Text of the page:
Chamberlain and the Lost Peace
Most studies of World War II assume that it was, in some way, a triumph for Britain. John Charmley's important new reappraisal of the immediate origins of the war is based on extensive new work in the Chamberlain papers. It starts from Chamberlain's belief that even a victorious war would be a disaster-it would destroy the foundations of British power and hand over Europe to Russian domination. Reconstructing Chamberlain's policy assumptions, Mr. Charmley argues that they were neither naive nor foolish. While focusing on the prime minister's personality, he also shows that Chamberlain's views were shared by many other leading politicians and diplomats. Mr. Charmley thus resurrects a whole school of thought on foreign policy which was forgotten in the wake of Churchill's triumph. Unlike Churchill, Chamberlain was not prepared to gamble an empire; but events produced, according to Mr. Charmley, indeed a "human tragedy." Early British reviews of the book have called it "important," "entertaining and absorbing," "concise and spirited," and "provocative." The Guardian wrote: "Chamberlain hardly emerges a hero from these pages, but at least there is no excuse left for regarding him as no more than a wimp in a wing-collar."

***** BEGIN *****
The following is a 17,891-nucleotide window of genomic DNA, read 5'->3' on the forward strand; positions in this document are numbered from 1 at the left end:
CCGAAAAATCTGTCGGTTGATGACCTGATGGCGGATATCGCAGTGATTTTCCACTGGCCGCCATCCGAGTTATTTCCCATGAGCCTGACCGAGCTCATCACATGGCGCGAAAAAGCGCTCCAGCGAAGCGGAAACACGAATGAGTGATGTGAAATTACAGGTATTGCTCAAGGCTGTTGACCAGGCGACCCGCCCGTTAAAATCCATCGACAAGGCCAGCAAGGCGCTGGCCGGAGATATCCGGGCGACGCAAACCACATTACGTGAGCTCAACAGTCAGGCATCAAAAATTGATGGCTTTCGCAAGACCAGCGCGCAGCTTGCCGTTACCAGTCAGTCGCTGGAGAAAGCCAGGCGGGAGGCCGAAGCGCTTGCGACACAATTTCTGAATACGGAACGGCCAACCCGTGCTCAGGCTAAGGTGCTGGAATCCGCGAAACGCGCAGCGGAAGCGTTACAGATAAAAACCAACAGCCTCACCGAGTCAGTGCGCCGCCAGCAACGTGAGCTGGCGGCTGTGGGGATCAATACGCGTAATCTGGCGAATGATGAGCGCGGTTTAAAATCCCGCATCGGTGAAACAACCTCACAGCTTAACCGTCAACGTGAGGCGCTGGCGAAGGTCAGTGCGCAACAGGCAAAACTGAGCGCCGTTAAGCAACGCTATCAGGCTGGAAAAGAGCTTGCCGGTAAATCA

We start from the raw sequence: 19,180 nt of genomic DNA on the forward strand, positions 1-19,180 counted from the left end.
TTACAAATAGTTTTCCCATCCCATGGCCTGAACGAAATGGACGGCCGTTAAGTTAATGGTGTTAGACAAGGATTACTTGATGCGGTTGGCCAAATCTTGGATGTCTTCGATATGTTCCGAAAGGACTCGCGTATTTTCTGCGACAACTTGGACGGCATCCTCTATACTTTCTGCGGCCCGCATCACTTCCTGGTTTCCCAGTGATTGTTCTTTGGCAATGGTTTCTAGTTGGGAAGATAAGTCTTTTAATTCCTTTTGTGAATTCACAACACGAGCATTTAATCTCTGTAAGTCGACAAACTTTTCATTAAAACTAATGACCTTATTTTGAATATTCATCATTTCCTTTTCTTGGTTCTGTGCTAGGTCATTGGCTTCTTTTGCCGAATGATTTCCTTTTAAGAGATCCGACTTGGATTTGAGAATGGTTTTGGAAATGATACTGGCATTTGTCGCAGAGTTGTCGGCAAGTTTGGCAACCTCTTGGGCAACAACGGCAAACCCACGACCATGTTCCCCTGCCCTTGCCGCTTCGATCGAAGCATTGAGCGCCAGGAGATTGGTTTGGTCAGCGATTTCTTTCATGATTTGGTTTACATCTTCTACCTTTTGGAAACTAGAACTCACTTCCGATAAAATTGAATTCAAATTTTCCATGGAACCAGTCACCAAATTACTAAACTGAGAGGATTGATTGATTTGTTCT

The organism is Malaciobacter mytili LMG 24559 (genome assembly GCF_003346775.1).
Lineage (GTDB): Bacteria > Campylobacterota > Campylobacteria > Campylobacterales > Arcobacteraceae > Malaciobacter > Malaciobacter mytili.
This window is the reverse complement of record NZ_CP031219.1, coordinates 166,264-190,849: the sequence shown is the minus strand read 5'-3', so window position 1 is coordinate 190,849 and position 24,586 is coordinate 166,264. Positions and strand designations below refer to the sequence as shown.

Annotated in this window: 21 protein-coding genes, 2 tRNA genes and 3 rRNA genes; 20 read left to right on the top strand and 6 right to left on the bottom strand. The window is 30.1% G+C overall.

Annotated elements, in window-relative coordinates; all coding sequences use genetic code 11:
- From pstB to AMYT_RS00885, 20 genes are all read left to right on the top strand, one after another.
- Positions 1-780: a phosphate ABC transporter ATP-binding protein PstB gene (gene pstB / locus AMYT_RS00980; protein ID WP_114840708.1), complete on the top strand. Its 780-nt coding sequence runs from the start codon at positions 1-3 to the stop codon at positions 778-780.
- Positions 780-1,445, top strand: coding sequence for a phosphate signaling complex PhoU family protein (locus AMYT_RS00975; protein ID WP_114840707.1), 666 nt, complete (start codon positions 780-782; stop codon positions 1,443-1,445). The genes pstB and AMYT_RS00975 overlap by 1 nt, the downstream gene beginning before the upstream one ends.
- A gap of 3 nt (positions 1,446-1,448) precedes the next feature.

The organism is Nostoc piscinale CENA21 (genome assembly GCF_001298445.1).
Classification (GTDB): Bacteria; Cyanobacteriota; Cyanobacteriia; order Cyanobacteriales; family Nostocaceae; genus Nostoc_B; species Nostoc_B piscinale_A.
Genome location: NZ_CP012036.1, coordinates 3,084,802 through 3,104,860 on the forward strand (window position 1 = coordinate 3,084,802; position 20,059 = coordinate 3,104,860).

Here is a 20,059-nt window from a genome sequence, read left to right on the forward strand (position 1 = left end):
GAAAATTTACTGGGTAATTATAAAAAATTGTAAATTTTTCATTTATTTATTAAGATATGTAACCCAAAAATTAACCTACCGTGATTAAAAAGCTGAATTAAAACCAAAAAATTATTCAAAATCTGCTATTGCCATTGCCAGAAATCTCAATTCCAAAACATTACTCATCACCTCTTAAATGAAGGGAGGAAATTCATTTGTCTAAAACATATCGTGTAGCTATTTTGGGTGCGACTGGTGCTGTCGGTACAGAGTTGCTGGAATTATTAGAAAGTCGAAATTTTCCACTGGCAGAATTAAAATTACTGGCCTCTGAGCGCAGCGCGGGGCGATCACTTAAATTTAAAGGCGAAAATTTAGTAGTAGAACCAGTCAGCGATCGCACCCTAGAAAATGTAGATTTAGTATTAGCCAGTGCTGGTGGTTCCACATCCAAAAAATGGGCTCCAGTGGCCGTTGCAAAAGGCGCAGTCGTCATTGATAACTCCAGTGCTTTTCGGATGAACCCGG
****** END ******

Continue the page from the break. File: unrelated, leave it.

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- Paperback | 271 pages
- 154 x 219 x 17mm | 440g
- 27 May 1999
- Ivan R Dee, Inc
- Chicago, United States
- black & white illustrations
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Important. * The Spectator * A useful, scholarly, and controversial book. -- Eau Claire * CHOICE * Entertaining and absorbing. * The Guardian * A concise and spirited defense of Chamberlain, questioning the need to guarantee Poland and fight the war. * The Independent Review: A Journal of Political Economy * Charmley's portrait is persuasive. -- F. M. Leventhal * American Historical Review *
About John Charmley
John Charmley lectures in English history at the University of East Anglia. His books include Duff and Cooper, Descent to Suez, and Lord Lloyd and the Decline of the British Empire.